Along with every other spice, cinnamon was used to preserve foods in the days before refrigeration was invented. Most spices are good antiseptics and were used for their antifungal properties as much as for their flavor. Cinnamon contains more than 2 dozen antiseptic compounds, many of them fungicidal. It’s particularly lethal against foodborne bacteria such as E. coli. In fact, cinnamon’s antimicrobial abilities are so powerful that some food manufacturers are experimenting with cinnamon-infused packaging to prevent invasions of dangerous microbes.

5. Hangovers and Headaches
Cinnamon contains several stomach-settling compounds along with almost a dozen pain relievers. Drinking cinnamon tea after a big night out will fend off that morning hangover.

6. Indigestion, Nausea and Gas
Chinese healers use cinnamon to treat a wide variety of gastrointestinal disorders, including indigestion, gastritis and even gastric cancer. Cinnamon soothes the digestive tract and minimizes gas. It contains camphor, an antiemetic, and 2 carminatives – eugenol and safrole. Plus the catechins in cinnamon are what help relieve nausea.

Drink cinnamon tea for occasional heartburn or acid indigestion, and try cinnamon toast or tea for morning sickness.

7. Insect Bites and Stings
Pure cinnamon helps kill mosquito larvae and acts as an insect repellent at the same time. To make your own natural insect repellent, add a few drops of cinnamon oil to your fragrance-free lotion or sunscreen. You’ll only need a few drops, enough so you can just begin to smell the cinnamon over the other ingredients.

8. Inflammation
Chronic inflammation is at the root of many of our modern degenerative and autoimmune diseases such as arthritis, heart disease, cancer, Parkinson’s, Alzheimer’s, MS, and even asthma. Cinnamic aldehyde plays an important role in the reduction of inflammation by targeting inflammatory pathways and reducing inflammation so cells can operate properly.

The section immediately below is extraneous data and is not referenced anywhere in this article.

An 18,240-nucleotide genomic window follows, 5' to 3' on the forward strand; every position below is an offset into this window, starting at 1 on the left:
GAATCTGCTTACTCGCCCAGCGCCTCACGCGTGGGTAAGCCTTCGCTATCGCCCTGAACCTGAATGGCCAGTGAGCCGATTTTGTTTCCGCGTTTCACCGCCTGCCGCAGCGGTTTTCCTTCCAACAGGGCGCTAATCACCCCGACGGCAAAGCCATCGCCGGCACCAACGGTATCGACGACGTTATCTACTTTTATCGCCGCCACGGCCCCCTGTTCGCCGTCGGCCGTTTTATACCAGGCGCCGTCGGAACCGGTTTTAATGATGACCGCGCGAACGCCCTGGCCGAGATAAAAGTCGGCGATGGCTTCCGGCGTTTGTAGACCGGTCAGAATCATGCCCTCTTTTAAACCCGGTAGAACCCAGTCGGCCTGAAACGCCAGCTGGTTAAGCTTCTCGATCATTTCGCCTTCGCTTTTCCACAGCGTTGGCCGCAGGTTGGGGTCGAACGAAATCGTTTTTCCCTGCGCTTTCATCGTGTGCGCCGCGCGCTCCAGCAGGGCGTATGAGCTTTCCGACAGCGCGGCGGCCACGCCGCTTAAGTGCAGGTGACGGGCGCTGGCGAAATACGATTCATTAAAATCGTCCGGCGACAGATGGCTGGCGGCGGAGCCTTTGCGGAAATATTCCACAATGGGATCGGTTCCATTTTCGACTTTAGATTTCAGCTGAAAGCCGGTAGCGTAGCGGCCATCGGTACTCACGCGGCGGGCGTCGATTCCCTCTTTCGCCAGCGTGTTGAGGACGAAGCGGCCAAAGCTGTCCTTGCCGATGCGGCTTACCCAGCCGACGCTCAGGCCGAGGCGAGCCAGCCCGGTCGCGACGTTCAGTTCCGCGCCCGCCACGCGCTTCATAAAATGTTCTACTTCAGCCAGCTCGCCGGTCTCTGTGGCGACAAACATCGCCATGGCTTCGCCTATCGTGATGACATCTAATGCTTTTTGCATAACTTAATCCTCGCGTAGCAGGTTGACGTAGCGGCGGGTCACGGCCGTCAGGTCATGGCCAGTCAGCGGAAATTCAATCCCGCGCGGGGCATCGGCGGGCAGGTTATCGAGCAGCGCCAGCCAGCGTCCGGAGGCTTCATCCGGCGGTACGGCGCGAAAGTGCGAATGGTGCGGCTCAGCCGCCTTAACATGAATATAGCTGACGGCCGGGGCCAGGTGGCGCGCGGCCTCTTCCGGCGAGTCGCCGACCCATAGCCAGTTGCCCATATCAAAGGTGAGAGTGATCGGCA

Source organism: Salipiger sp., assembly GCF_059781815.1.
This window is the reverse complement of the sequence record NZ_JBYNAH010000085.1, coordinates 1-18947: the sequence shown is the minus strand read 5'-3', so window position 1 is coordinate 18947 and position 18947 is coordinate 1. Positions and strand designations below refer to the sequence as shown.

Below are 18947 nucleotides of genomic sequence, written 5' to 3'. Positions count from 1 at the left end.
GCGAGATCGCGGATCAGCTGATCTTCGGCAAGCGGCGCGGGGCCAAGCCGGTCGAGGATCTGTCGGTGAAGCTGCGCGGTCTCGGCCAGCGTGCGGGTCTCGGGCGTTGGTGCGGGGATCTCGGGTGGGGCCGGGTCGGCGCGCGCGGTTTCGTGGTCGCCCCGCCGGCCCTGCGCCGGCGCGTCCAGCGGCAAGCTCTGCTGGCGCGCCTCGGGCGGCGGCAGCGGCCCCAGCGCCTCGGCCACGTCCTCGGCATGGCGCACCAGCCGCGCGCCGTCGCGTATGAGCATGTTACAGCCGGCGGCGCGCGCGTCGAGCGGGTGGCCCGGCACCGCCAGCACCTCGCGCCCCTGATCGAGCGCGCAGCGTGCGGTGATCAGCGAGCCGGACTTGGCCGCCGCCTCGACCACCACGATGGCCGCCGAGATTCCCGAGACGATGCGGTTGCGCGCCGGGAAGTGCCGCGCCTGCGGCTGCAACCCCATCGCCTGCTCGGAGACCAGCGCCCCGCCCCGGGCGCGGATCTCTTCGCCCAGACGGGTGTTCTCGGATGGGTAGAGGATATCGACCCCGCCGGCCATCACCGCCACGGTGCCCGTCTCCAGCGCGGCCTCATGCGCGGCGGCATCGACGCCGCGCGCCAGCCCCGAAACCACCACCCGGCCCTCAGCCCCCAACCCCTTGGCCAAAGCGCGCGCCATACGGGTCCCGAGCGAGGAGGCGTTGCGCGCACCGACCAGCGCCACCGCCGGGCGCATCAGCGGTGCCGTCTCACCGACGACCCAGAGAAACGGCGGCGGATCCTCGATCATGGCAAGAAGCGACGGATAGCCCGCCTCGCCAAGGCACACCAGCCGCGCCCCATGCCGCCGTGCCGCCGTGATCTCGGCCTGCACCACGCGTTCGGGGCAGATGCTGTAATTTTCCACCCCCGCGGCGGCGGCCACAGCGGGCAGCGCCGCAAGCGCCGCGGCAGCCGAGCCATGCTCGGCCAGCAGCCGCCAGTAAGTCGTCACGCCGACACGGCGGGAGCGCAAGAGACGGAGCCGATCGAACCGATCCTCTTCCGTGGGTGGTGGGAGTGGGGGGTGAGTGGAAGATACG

9. Weight Loss
Cinnamon works to reduce blood sugar, which is why it’s so important to diabetics, and in the same way, it works to balance blood sugar in healthy individuals. You lose weight because your body is responding correctly to glucose after you eat a meal. You won’t experience elevated blood sugar and your body won’t store excess calories as fat. Cinnamon acts as a moderator for sugar spikes and you’ll feel less hungry.

10. Anti-Carcinogenic
Cinnamic aldehyde retards the growth of cancer cells, particularly in the colon and liver. And cinnamon’s fiber enhances movement through the colon, further limiting the growth of tumors. Bile is a necessary substance secreted by the liver, but bile salts can be damaging to cells. Cinnamon binds with these bile salts and carries them out of the body, further diminishing cancer’s ability to take hold.

11. Memory and Attention
Just about everyone likes the smell of cinnamon and for good reason. The fragrance of this tree bark actually works to improve the way the brain works. It “wakes up” neurotransmitters and helps you think faster and more clearly. It improves attention, short and long term memory, motor response, and hand-eye coordination. It also has strong antioxidant properties, which means it counteracts oxidative stress to cells caused by anxiety and other emotional conditions.